I've been working with management of the former Terrace Plaza Hotel on a historical documentation project for over a month now. As a years-long fan of the building, it has been on my list of places to photograph because of its importance to the history of our city. Many on the street dismiss it as "ugly," but they're missing what's truly amazing about it: that 5-story brick facade isn't the whole building. An entire world of entertainment, hospitality and fine dining was once perched atop the big box. A world that is now all but gone save for the physical remnants hinting at its past.
But also a world that was photographically documented long before many of us were around to witness it in its prime.
Ezra Stoller was a renowned photographer associated with catalyzing interest in modern and contemporary architecture. Esto, a firm dedicated to archiving architecture of the same style, was founded by Stoller and featured much of his own work. Stoller’s decades of careful, brilliant photography ranged from iconic buildings across the US to scenes of American industry. It should go without saying that he is among my influences; I've been trying more and more to shoot like him.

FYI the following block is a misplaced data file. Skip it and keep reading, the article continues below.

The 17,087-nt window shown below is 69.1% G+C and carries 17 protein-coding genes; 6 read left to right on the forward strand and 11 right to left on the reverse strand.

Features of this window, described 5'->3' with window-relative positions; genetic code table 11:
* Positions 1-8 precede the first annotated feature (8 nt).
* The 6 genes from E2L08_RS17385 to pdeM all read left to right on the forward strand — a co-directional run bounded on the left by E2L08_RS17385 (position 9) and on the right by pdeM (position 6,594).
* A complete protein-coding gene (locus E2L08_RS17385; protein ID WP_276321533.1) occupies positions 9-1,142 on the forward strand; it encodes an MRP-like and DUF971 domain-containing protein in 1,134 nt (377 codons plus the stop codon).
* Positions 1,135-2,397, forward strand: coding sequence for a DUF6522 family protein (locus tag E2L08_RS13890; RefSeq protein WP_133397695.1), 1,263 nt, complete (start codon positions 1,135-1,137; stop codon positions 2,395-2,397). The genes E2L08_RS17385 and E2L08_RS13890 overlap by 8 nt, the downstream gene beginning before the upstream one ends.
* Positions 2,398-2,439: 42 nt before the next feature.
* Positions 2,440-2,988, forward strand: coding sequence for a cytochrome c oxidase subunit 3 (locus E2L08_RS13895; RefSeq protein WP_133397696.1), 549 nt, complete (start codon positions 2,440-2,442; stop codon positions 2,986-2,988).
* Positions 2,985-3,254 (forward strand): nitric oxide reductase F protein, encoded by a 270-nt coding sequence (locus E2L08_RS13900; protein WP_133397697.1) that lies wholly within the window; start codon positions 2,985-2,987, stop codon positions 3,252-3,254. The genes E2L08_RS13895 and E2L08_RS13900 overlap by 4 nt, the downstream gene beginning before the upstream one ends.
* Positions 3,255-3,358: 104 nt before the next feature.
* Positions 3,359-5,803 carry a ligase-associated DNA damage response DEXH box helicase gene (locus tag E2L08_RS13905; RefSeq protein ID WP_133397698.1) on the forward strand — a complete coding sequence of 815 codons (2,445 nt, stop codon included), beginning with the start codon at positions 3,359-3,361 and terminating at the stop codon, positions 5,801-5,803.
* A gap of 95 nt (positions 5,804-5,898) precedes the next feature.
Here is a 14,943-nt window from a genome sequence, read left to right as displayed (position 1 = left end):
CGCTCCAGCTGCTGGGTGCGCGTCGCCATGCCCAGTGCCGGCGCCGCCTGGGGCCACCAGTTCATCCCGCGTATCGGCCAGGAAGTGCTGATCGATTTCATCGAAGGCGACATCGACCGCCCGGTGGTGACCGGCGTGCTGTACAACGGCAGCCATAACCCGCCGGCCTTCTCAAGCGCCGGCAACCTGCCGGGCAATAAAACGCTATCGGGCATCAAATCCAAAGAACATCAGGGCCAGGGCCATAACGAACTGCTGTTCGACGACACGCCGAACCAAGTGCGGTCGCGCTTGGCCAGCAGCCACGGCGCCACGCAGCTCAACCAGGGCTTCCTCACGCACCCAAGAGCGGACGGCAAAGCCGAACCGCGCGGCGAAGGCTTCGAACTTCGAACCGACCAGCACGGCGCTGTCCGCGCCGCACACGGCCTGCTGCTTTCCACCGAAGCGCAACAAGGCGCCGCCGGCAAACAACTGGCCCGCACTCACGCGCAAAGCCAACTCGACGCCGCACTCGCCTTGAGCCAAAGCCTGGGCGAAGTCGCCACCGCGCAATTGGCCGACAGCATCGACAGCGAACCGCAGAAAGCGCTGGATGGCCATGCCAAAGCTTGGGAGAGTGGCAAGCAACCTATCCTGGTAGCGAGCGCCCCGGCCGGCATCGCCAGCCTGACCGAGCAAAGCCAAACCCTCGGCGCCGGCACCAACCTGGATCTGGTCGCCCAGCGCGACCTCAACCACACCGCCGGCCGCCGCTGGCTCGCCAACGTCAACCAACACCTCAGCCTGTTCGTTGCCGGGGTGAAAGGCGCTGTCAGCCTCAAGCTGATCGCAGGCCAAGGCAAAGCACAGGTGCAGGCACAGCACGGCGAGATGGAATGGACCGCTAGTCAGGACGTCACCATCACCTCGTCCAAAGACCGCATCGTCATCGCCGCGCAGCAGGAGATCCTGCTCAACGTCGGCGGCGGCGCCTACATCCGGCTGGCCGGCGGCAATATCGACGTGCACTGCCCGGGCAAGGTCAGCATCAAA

During the late-40s, Terrace Plaza Hotel was finished and Stoller was there to document Cincinnati’s new Modernist marvel. One half of the photos below were taken right after the hotel opened, giving us a sense of what it was like to visit a Mid-Century Modern masterpiece in the heart of post-war Downtown Cincinnati. Esto’s archival of these photos thankfully preserved the vision of Terrace Plaza Hotel’s heyday. Changes to the building have been made since it first opened, and many of SOM's original designs were altered throughout the years.
To illustrate the contrast of the hotel’s origins with its current state, I have attempted to step into the shoes of Stoller to recreate his photos nearly 70 years after the hotel first opened. Attention to color palettes was used in the editing of the images. Lighting is often different from the originals, but the perspective is roughly the same. It's an ongoing process.
Esto owns the rights to Stoller's images. These are purely for non-commercial documentation purposes.